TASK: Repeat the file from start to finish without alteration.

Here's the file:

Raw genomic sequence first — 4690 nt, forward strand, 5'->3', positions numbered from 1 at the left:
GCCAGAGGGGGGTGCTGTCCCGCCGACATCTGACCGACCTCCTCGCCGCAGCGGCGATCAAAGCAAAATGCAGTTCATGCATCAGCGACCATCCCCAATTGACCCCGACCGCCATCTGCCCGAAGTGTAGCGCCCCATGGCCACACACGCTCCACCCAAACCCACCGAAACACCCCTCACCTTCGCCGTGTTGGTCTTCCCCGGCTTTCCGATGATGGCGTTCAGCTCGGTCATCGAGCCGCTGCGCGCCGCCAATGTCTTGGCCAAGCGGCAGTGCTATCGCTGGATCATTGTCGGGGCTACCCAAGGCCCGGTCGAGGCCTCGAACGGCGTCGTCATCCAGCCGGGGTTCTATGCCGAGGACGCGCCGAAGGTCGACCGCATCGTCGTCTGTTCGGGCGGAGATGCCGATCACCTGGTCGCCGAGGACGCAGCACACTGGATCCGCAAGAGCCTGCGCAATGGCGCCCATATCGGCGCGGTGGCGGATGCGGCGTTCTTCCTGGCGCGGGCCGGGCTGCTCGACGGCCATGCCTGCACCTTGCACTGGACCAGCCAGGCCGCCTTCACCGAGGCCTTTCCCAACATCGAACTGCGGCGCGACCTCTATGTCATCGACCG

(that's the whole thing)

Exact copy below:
Raw genomic sequence first — 4690 nt, forward strand, 5'->3', positions numbered from 1 at the left:
GCCAGAGGGGGGTGCTGTCCCGCCGACATCTGACCGACCTCCTCGCCGCAGCGGCGATCAAAGCAAAATGCAGTTCATGCATCAGCGACCATCCCCAATTGACCCCGACCGCCATCTGCCCGAAGTGTAGCGCCCCATGGCCACACACGCTCCACCCAAACCCACCGAAACACCCCTCACCTTCGCCGTGTTGGTCTTCCCCGGCTTTCCGATGATGGCGTTCAGCTCGGTCATCGAGCCGCTGCGCGCCGCCAATGTCTTGGCCAAGCGGCAGTGCTATCGCTGGATCATTGTCGGGGCTACCCAAGGCCCGGTCGAGGCCTCGAACGGCGTCGTCATCCAGCCGGGGTTCTATGCCGAGGACGCGCCGAAGGTCGACCGCATCGTCGTCTGTTCGGGCGGAGATGCCGATCACCTGGTCGCCGAGGACGCAGCACACTGGATCCGCAAGAGCCTGCGCAATGGCGCCCATATCGGCGCGGTGGCGGATGCGGCGTTCTTCCTGGCGCGGGCCGGGCTGCTCGACGGCCATGCCTGCACCTTGCACTGGACCAGCCAGGCCGCCTTCACCGAGGCCTTTCCCAACATCGAACTGCGGCGCGACCTCTATGTCATCGACCG